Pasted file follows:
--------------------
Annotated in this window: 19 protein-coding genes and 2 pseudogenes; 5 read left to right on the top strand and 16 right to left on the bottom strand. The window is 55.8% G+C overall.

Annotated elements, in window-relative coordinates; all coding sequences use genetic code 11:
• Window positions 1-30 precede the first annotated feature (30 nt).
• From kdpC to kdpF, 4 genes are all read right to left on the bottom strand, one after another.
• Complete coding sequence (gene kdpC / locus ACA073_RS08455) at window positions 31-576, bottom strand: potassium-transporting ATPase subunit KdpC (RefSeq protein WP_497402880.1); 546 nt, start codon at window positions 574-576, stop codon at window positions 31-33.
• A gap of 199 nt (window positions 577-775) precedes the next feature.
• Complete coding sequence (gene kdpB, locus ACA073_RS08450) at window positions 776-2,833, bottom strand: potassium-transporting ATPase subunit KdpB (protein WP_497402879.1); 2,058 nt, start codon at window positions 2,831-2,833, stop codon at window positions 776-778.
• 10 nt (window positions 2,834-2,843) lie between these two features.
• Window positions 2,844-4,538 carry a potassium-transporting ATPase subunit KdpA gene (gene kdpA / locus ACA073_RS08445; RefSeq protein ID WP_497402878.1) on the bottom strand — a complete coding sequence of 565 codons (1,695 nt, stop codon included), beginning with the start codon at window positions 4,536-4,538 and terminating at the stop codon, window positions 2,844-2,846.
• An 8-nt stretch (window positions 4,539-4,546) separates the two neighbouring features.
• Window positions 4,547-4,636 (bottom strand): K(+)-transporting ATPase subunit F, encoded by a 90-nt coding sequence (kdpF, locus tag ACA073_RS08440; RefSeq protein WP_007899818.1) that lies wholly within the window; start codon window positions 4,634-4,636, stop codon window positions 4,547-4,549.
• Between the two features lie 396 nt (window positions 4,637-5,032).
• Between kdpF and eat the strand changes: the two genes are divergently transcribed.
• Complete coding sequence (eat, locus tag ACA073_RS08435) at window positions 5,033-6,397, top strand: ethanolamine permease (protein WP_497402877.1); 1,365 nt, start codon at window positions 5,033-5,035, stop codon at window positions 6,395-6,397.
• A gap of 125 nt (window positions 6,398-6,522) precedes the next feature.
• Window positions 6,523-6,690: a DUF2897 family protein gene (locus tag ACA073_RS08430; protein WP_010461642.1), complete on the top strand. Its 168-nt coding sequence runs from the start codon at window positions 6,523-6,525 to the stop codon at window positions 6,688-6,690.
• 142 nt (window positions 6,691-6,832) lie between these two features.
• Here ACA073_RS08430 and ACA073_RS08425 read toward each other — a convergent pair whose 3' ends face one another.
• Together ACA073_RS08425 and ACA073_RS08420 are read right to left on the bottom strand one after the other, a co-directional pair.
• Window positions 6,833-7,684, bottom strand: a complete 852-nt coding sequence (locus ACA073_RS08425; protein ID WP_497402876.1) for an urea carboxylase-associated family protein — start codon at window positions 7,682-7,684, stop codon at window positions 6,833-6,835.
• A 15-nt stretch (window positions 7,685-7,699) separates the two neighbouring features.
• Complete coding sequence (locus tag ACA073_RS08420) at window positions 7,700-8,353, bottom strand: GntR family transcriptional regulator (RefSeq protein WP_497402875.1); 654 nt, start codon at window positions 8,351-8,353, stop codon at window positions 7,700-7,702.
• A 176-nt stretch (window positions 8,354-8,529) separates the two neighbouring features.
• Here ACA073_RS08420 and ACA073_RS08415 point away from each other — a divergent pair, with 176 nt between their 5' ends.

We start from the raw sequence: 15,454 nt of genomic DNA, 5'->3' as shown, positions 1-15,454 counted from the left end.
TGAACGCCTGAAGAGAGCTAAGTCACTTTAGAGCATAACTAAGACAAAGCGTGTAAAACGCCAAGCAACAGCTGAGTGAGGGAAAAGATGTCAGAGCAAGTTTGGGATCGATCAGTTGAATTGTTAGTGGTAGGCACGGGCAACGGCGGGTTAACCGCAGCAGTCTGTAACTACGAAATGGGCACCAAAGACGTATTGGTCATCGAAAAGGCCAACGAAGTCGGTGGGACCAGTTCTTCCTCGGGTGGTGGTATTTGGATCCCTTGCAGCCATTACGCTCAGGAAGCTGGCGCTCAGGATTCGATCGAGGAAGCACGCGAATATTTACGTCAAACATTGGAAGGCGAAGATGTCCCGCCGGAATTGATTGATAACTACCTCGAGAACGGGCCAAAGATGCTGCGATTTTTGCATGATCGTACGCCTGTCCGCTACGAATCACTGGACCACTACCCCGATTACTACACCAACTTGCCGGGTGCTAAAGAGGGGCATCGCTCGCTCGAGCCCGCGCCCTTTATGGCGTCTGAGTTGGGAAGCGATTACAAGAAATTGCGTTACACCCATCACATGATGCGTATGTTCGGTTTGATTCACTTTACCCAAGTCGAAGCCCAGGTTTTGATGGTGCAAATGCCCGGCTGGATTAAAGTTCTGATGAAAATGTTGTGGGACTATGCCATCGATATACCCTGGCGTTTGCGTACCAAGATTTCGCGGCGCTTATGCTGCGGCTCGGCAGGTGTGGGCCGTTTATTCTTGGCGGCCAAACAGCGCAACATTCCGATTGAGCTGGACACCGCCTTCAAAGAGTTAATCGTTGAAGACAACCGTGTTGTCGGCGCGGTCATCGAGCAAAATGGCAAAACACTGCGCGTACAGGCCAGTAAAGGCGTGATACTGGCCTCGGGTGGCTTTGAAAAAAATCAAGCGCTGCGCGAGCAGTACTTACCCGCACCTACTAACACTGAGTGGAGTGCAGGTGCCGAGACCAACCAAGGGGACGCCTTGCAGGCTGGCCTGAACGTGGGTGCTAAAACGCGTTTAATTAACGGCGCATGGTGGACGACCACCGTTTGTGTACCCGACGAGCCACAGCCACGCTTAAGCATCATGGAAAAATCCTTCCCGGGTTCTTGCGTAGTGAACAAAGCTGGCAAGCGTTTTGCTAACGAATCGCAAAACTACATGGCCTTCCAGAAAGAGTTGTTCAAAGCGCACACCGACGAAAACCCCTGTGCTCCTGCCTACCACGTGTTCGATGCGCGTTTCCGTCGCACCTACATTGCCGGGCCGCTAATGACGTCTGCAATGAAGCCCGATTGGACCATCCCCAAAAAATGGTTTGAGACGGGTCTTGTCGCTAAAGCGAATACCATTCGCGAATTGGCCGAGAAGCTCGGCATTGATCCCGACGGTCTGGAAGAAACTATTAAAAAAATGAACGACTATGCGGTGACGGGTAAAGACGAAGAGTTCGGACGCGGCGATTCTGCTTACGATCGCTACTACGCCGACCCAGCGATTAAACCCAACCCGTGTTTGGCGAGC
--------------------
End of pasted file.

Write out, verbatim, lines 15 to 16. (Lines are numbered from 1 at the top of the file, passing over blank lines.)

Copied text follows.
• A gap of 125 nt (window positions 6,398-6,522) precedes the next feature.
• Window positions 6,523-6,690: a DUF2897 family protein gene (locus tag ACA073_RS08430; protein WP_010461642.1), complete on the top strand. Its 168-nt coding sequence runs from the start codon at window positions 6,523-6,525 to the stop codon at window positions 6,688-6,690.